Stories in Novels Vs Difficulty curves in games (and idiot RPG authors who say you can do the former)

I wrote this recently as a comment on reddit and it warrants it’s own place rather than being buried amidst a pile of comments.

The situation was the GM had a group of ‘bandits’ (actually a political faction causing trouble under the guise of bandits) . The players run right into the group and get defeated, one captured the others escaping. The players weren’t happy. And here is my reply to this:

The problem is in Venn diagram terms, what the players find fun is one circle and what you presented is another circle – they really didn’t overlap.

Imagine you’d done this instead – they ran into outlier camps of the bandits, who are in small groups that are more balanced to the PCs and wont be calling the main group. The players would win the battle – which they were looking for at least once otherwise they feel their new PCs are chumps.

Further imagine you make larger and larger groups, with an increasing chance of calling the next group along.

The players would encounter tougher and tougher resistance until they question whether they can take the next group. Maybe they should see if anyone in town can help – sellswords, for example? Exactly as it turned out, but with players being happy about it.

This is a smooth difficulty curve, rising from low to challenging. What you had was a difficulty spike – nobody can really handle that and enjoy it, precisely because it’s too realistic – if realism was fun, why are we playing fantasy rather than being out in the real world?

That said, the author of the books give the impression you could run the game exactly as you did (or so I guess – most RPGs do). And the authors are idiots for it. You were told what you did would work but you were told something that does not work because it’s not actually compatible with human psychology.

So many new gamer’s try to use the aspiring novel writer method of designing games – but it doesn’t work, because as a novel writer you can screw your characters over royally and no one bitches about it. What you did would work as a novel. As a game it doesn’t work. But you were given bad advice, so it’s not your fault.

 

No story? Or did you forget what you did?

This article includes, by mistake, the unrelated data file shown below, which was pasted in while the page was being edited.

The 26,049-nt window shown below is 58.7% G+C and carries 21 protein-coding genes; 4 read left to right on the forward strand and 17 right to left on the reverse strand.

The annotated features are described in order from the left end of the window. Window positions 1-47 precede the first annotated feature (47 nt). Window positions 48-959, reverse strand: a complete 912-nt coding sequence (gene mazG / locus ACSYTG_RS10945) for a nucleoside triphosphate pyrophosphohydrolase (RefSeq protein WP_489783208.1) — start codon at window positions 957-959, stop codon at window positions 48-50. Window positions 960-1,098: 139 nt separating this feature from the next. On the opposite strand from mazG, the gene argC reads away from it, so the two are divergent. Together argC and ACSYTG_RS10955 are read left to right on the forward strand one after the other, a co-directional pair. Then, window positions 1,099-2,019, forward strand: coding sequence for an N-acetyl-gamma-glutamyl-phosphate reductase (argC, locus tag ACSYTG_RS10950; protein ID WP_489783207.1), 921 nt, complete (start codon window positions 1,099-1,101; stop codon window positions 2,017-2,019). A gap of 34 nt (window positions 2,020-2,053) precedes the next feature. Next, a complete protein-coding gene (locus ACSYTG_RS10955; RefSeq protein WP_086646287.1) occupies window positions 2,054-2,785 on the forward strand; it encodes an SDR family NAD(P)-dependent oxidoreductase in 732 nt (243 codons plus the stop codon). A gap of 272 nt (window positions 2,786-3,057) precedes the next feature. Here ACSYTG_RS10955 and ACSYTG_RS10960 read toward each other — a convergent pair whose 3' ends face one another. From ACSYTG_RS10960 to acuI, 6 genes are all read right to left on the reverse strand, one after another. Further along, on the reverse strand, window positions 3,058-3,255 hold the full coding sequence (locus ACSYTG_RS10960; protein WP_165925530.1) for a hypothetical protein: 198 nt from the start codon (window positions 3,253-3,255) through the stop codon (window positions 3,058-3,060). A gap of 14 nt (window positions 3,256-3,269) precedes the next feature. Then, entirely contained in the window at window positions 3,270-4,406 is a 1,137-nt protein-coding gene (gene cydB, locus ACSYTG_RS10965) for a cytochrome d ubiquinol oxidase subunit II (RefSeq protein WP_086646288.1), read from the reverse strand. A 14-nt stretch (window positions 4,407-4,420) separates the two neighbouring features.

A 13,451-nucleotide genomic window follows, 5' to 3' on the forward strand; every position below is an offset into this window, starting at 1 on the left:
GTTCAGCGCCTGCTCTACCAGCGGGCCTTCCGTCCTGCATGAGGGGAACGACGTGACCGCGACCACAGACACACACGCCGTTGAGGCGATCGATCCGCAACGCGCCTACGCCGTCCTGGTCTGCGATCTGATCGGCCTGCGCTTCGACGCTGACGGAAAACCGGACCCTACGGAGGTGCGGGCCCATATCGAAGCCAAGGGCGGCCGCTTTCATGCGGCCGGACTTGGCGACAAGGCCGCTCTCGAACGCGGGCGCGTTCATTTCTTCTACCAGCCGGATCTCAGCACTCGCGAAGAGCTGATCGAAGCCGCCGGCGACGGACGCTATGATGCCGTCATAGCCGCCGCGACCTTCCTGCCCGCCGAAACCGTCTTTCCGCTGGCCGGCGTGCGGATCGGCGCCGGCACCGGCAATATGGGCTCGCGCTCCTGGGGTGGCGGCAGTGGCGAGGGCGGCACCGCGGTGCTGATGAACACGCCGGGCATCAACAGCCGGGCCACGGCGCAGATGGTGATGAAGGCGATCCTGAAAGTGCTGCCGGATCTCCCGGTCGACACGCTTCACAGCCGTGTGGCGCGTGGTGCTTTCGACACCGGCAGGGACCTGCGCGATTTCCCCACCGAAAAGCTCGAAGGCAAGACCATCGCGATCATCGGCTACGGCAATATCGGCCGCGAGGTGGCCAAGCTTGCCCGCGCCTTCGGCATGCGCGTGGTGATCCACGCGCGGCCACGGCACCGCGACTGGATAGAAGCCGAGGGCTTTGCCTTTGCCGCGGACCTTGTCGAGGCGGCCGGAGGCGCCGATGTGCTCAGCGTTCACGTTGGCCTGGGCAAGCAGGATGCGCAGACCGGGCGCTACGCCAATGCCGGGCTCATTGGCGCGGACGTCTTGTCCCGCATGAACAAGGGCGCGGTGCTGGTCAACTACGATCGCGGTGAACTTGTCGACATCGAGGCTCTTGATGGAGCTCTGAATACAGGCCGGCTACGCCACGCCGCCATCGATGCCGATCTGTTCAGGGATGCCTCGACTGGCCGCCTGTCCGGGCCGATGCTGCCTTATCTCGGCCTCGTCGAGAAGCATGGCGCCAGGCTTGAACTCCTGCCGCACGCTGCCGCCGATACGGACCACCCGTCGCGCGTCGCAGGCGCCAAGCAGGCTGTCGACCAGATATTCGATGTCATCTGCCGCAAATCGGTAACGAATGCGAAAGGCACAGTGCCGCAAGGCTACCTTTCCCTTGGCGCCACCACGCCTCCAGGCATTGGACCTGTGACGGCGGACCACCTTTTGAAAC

MMO crunch asks is borderlands a mmog, and in doing so asks if there is a story http://www.mmocrunch.com/2009/11/09/is-borderlands-a-mmog/

This is what I had to say in short:

In terms of story, I always look at gamers who expect to read a story in an interactive medium and think “Wha!?”. It’s an interactive medium – YOU make the story.

What I would grant is that these games, not at all right now, have any tools to record player actions and layout a story (or atleast a log of cool events). So it’s easy to forget the story you just made.

I wrote more on my other blog

Philosopher gamer, video games, mmorpg, pieces of string

http://philosophergamer.blogspot.com/

Video games, mmorpgs, traditional table top roleplaying, more!

And sorry to regular readers* – I’m trying to direct google to spider into that site – it seems to do it for this blog really quick and it occured to me I’ve only linked to the other blog in edits, which the spider might not pick up on.

Traffic, traffic, traffic! http://philosophergamer.blogspot.com/

I just want it to start showing up! I didn’t even try with this blog and it shows up on google! Crazy!

* Or am I humouring myself in thinking there are? 😉

What ‘happened’ on game night

You know, it just struck me that roleplayers report their roleplaying sessions in terms of what actually happened. Like one might report the results of a sports or chess match.

It struck me, because if I compared that to sitting down with someone to just make up a story (humourous link) you wouldn’t, I would think, report ‘what happened’. At the time you’d have thrown together a story. But in reporting it you wouldn’t say any of the events happened.

However, roleplayers do, even when they enter straight story crafting. It’s never “So we thought it’d be a good story if a guy swung into the base from a helicopter guy rope. So we wrote that down”. It’s always “And then my PC swung into the base on the choppers guy rope!”

And I’ve always, perhaps delusionally, assumed this meant there was a desire in the general RP culture for the game rules to be like a board game or sport, where events actually happen (like losing a piece, or getting a point scored, or whatever). Because, and this is important, that’s the only way I know how something can actuallyhappen at a session. I thought, when people said their PC ACTUALLY swung into the base, they wanted rules for it as much as I could say my rook moved forward in chess, because there’s rules for that and it’s an actual event.

Because otherwise it’s just story crafting. It didn’t happen – the guy didn’t actually swing into the base in the same way a rook actually moves five squares forward or whatever. The only thing that happened is that you made up a story about a guy swinging into a base.

But it’s always reported as that’s what actually happened.

And I thought people just kept missing the fact there was no rule to what they asserted was happening, so it wasn’t happening, it was just a story they were making up. I thought they wanted an actual rule to make it actually happen, since they kept asserting events in game actually happened during play.

Although really, it’s been many years of it. Really why did I think they were missing it all this time? For years and years?